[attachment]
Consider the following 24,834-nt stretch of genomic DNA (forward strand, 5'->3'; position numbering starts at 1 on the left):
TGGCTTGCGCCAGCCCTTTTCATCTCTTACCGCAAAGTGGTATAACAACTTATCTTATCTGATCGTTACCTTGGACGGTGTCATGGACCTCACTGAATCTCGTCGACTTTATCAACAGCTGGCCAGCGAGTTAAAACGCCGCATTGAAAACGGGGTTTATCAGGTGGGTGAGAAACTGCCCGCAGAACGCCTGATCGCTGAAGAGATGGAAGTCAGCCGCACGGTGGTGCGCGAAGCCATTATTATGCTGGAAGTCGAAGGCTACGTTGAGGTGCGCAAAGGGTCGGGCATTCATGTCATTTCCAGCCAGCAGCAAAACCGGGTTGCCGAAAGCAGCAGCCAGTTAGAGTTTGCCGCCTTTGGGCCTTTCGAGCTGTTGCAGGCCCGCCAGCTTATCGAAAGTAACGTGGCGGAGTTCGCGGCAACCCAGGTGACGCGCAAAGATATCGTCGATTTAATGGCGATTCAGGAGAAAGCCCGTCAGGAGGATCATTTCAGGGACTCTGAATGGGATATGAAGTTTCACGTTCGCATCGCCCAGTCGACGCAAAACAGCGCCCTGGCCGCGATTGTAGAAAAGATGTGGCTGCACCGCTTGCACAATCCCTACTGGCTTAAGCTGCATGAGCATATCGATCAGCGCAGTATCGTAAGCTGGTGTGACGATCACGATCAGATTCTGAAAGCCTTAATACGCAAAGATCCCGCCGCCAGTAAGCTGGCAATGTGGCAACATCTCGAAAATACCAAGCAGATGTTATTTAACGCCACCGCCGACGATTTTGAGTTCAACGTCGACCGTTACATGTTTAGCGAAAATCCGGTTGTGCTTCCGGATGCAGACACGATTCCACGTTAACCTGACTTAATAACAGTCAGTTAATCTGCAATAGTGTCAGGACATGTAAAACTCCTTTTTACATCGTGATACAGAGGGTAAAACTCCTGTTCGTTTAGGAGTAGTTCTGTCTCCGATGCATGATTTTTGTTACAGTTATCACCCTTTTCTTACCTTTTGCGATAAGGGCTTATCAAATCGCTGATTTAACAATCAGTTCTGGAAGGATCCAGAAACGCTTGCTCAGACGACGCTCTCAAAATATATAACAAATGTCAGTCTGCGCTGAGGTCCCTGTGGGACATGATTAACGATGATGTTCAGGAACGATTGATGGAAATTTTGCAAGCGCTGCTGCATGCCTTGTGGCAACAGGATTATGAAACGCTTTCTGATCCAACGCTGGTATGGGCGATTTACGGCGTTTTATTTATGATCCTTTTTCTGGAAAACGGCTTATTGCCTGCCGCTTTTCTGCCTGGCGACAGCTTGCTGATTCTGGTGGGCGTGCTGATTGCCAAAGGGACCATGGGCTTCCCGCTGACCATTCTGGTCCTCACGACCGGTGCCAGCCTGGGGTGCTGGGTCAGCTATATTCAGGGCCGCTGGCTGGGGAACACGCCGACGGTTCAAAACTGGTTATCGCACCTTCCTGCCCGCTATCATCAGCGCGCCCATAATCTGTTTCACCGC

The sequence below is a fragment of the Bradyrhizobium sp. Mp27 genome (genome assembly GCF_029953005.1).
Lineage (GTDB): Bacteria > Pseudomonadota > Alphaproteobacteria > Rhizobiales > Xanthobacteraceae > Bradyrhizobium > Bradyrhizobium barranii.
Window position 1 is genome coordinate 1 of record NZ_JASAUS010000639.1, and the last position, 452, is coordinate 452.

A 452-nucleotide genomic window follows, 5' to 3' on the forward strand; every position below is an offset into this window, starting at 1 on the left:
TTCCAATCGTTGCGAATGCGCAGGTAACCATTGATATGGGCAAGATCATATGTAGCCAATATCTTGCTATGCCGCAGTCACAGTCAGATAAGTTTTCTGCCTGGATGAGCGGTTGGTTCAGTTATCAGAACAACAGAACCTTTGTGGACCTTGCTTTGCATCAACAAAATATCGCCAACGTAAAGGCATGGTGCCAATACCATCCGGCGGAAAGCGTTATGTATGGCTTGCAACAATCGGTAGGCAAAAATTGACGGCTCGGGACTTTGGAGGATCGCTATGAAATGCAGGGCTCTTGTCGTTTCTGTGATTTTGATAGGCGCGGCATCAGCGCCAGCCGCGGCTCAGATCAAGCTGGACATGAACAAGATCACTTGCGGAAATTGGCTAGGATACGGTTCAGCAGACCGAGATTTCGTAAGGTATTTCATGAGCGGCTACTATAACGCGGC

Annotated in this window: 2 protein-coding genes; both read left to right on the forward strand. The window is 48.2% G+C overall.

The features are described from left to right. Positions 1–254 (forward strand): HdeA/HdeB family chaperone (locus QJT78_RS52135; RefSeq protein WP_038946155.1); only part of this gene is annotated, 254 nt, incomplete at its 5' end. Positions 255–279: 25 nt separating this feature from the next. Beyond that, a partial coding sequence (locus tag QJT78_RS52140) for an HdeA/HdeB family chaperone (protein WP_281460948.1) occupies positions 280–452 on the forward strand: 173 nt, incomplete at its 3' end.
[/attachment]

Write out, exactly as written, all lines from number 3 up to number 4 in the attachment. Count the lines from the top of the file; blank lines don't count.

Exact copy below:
The sequence below is a fragment of the Bradyrhizobium sp. Mp27 genome (genome assembly GCF_029953005.1).
Lineage (GTDB): Bacteria > Pseudomonadota > Alphaproteobacteria > Rhizobiales > Xanthobacteraceae > Bradyrhizobium > Bradyrhizobium barranii.